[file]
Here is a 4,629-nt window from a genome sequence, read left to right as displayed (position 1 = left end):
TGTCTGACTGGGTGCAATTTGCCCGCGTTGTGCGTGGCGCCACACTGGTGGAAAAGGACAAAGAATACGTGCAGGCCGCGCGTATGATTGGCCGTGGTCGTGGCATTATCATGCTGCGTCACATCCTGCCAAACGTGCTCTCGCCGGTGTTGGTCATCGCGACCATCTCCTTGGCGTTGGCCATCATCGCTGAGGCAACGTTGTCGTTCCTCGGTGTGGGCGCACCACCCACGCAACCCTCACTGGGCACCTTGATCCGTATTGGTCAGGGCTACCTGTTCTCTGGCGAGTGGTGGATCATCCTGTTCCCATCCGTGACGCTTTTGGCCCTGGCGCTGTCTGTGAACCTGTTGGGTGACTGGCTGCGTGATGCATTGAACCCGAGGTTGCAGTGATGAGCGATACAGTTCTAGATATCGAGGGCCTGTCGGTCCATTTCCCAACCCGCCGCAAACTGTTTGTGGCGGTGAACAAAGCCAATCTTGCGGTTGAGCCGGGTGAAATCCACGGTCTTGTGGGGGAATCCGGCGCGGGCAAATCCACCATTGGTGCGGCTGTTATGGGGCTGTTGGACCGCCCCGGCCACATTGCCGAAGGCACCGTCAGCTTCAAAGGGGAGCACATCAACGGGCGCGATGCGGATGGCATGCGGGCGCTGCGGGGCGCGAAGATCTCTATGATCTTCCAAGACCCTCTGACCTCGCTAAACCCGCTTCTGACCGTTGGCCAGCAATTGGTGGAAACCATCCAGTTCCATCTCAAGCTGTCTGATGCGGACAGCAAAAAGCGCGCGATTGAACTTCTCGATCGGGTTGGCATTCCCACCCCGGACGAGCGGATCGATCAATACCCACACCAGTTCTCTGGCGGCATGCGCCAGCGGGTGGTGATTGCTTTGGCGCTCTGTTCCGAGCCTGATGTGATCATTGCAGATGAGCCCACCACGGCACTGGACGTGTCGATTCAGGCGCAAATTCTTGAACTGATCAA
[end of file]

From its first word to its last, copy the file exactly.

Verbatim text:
Here is a 4,629-nt window from a genome sequence, read left to right as displayed (position 1 = left end):
TGTCTGACTGGGTGCAATTTGCCCGCGTTGTGCGTGGCGCCACACTGGTGGAAAAGGACAAAGAATACGTGCAGGCCGCGCGTATGATTGGCCGTGGTCGTGGCATTATCATGCTGCGTCACATCCTGCCAAACGTGCTCTCGCCGGTGTTGGTCATCGCGACCATCTCCTTGGCGTTGGCCATCATCGCTGAGGCAACGTTGTCGTTCCTCGGTGTGGGCGCACCACCCACGCAACCCTCACTGGGCACCTTGATCCGTATTGGTCAGGGCTACCTGTTCTCTGGCGAGTGGTGGATCATCCTGTTCCCATCCGTGACGCTTTTGGCCCTGGCGCTGTCTGTGAACCTGTTGGGTGACTGGCTGCGTGATGCATTGAACCCGAGGTTGCAGTGATGAGCGATACAGTTCTAGATATCGAGGGCCTGTCGGTCCATTTCCCAACCCGCCGCAAACTGTTTGTGGCGGTGAACAAAGCCAATCTTGCGGTTGAGCCGGGTGAAATCCACGGTCTTGTGGGGGAATCCGGCGCGGGCAAATCCACCATTGGTGCGGCTGTTATGGGGCTGTTGGACCGCCCCGGCCACATTGCCGAAGGCACCGTCAGCTTCAAAGGGGAGCACATCAACGGGCGCGATGCGGATGGCATGCGGGCGCTGCGGGGCGCGAAGATCTCTATGATCTTCCAAGACCCTCTGACCTCGCTAAACCCGCTTCTGACCGTTGGCCAGCAATTGGTGGAAACCATCCAGTTCCATCTCAAGCTGTCTGATGCGGACAGCAAAAAGCGCGCGATTGAACTTCTCGATCGGGTTGGCATTCCCACCCCGGACGAGCGGATCGATCAATACCCACACCAGTTCTCTGGCGGCATGCGCCAGCGGGTGGTGATTGCTTTGGCGCTCTGTTCCGAGCCTGATGTGATCATTGCAGATGAGCCCACCACGGCACTGGACGTGTCGATTCAGGCGCAAATTCTTGAACTGATCAA